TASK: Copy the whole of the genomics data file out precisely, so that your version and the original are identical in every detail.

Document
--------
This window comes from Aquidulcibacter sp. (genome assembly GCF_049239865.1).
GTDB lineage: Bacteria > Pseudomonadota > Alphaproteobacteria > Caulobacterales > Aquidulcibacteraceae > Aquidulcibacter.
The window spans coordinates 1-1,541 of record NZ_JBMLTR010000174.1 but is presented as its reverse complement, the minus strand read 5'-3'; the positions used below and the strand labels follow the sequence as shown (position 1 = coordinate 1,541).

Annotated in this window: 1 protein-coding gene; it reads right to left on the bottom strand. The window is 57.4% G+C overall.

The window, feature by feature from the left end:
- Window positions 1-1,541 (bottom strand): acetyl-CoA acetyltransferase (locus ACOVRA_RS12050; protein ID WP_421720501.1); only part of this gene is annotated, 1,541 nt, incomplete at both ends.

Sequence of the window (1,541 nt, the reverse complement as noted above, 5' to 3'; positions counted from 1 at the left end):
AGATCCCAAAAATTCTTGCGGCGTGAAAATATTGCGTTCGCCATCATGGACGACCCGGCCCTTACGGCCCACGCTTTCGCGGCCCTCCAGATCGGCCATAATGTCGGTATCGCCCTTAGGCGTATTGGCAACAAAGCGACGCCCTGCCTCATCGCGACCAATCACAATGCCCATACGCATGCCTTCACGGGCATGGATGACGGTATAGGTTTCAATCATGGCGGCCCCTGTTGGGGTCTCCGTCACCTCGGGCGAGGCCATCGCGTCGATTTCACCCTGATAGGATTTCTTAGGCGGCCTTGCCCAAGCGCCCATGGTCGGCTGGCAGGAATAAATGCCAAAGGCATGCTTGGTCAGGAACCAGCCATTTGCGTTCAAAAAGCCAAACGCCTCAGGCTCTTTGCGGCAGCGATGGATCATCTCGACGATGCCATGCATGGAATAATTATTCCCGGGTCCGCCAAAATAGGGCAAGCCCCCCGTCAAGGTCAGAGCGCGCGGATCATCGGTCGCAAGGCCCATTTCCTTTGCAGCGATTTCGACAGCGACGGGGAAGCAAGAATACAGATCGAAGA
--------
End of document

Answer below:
This window comes from Aquidulcibacter sp. (genome assembly GCF_049239865.1).
GTDB lineage: Bacteria > Pseudomonadota > Alphaproteobacteria > Caulobacterales > Aquidulcibacteraceae > Aquidulcibacter.
The window spans coordinates 1-1,541 of record NZ_JBMLTR010000174.1 but is presented as its reverse complement, the minus strand read 5'-3'; the positions used below and the strand labels follow the sequence as shown (position 1 = coordinate 1,541).

Annotated in this window: 1 protein-coding gene; it reads right to left on the bottom strand. The window is 57.4% G+C overall.

The window, feature by feature from the left end:
- Window positions 1-1,541 (bottom strand): acetyl-CoA acetyltransferase (locus ACOVRA_RS12050; protein ID WP_421720501.1); only part of this gene is annotated, 1,541 nt, incomplete at both ends.

Sequence of the window (1,541 nt, the reverse complement as noted above, 5' to 3'; positions counted from 1 at the left end):
AGATCCCAAAAATTCTTGCGGCGTGAAAATATTGCGTTCGCCATCATGGACGACCCGGCCCTTACGGCCCACGCTTTCGCGGCCCTCCAGATCGGCCATAATGTCGGTATCGCCCTTAGGCGTATTGGCAACAAAGCGACGCCCTGCCTCATCGCGACCAATCACAATGCCCATACGCATGCCTTCACGGGCATGGATGACGGTATAGGTTTCAATCATGGCGGCCCCTGTTGGGGTCTCCGTCACCTCGGGCGAGGCCATCGCGTCGATTTCACCCTGATAGGATTTCTTAGGCGGCCTTGCCCAAGCGCCCATGGTCGGCTGGCAGGAATAAATGCCAAAGGCATGCTTGGTCAGGAACCAGCCATTTGCGTTCAAAAAGCCAAACGCCTCAGGCTCTTTGCGGCAGCGATGGATCATCTCGACGATGCCATGCATGGAATAATTATTCCCGGGTCCGCCAAAATAGGGCAAGCCCCCCGTCAAGGTCAGAGCGCGCGGATCATCGGTCGCAAGGCCCATTTCCTTTGCAGCGATTTCGACAGCGACGGGGAAGCAAGAATACAGATCGAAGA